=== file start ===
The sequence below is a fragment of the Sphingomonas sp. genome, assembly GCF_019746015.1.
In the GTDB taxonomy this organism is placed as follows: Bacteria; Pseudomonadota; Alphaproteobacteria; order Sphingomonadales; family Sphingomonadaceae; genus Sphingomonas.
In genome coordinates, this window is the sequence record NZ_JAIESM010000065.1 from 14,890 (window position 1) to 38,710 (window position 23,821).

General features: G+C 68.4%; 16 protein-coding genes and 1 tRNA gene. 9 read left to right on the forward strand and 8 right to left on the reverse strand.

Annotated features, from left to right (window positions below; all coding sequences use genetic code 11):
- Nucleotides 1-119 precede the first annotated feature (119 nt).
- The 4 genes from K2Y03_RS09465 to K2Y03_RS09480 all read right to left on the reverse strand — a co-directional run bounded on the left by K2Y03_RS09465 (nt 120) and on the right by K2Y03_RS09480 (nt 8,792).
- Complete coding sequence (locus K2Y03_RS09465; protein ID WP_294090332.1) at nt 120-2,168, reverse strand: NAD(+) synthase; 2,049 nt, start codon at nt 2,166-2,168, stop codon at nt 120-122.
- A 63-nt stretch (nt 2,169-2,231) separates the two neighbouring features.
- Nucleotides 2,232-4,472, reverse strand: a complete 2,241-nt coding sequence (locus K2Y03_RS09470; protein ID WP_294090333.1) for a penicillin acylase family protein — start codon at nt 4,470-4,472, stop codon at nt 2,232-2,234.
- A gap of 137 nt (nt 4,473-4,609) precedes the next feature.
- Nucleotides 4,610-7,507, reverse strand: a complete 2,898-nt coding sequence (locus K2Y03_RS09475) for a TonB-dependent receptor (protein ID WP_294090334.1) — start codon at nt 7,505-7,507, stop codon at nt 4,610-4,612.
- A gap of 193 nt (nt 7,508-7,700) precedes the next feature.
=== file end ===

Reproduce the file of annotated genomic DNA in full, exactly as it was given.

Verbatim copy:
The sequence below is a fragment of the Sphingomonas sp. genome, assembly GCF_019746015.1.
In the GTDB taxonomy this organism is placed as follows: Bacteria; Pseudomonadota; Alphaproteobacteria; order Sphingomonadales; family Sphingomonadaceae; genus Sphingomonas.
In genome coordinates, this window is the sequence record NZ_JAIESM010000065.1 from 14,890 (window position 1) to 38,710 (window position 23,821).

General features: G+C 68.4%; 16 protein-coding genes and 1 tRNA gene. 9 read left to right on the forward strand and 8 right to left on the reverse strand.

Annotated features, from left to right (window positions below; all coding sequences use genetic code 11):
- Nucleotides 1-119 precede the first annotated feature (119 nt).
- The 4 genes from K2Y03_RS09465 to K2Y03_RS09480 all read right to left on the reverse strand — a co-directional run bounded on the left by K2Y03_RS09465 (nt 120) and on the right by K2Y03_RS09480 (nt 8,792).
- Complete coding sequence (locus K2Y03_RS09465; protein ID WP_294090332.1) at nt 120-2,168, reverse strand: NAD(+) synthase; 2,049 nt, start codon at nt 2,166-2,168, stop codon at nt 120-122.
- A 63-nt stretch (nt 2,169-2,231) separates the two neighbouring features.
- Nucleotides 2,232-4,472, reverse strand: a complete 2,241-nt coding sequence (locus K2Y03_RS09470; protein ID WP_294090333.1) for a penicillin acylase family protein — start codon at nt 4,470-4,472, stop codon at nt 2,232-2,234.
- A gap of 137 nt (nt 4,473-4,609) precedes the next feature.
- Nucleotides 4,610-7,507, reverse strand: a complete 2,898-nt coding sequence (locus K2Y03_RS09475) for a TonB-dependent receptor (protein ID WP_294090334.1) — start codon at nt 7,505-7,507, stop codon at nt 4,610-4,612.
- A gap of 193 nt (nt 7,508-7,700) precedes the next feature.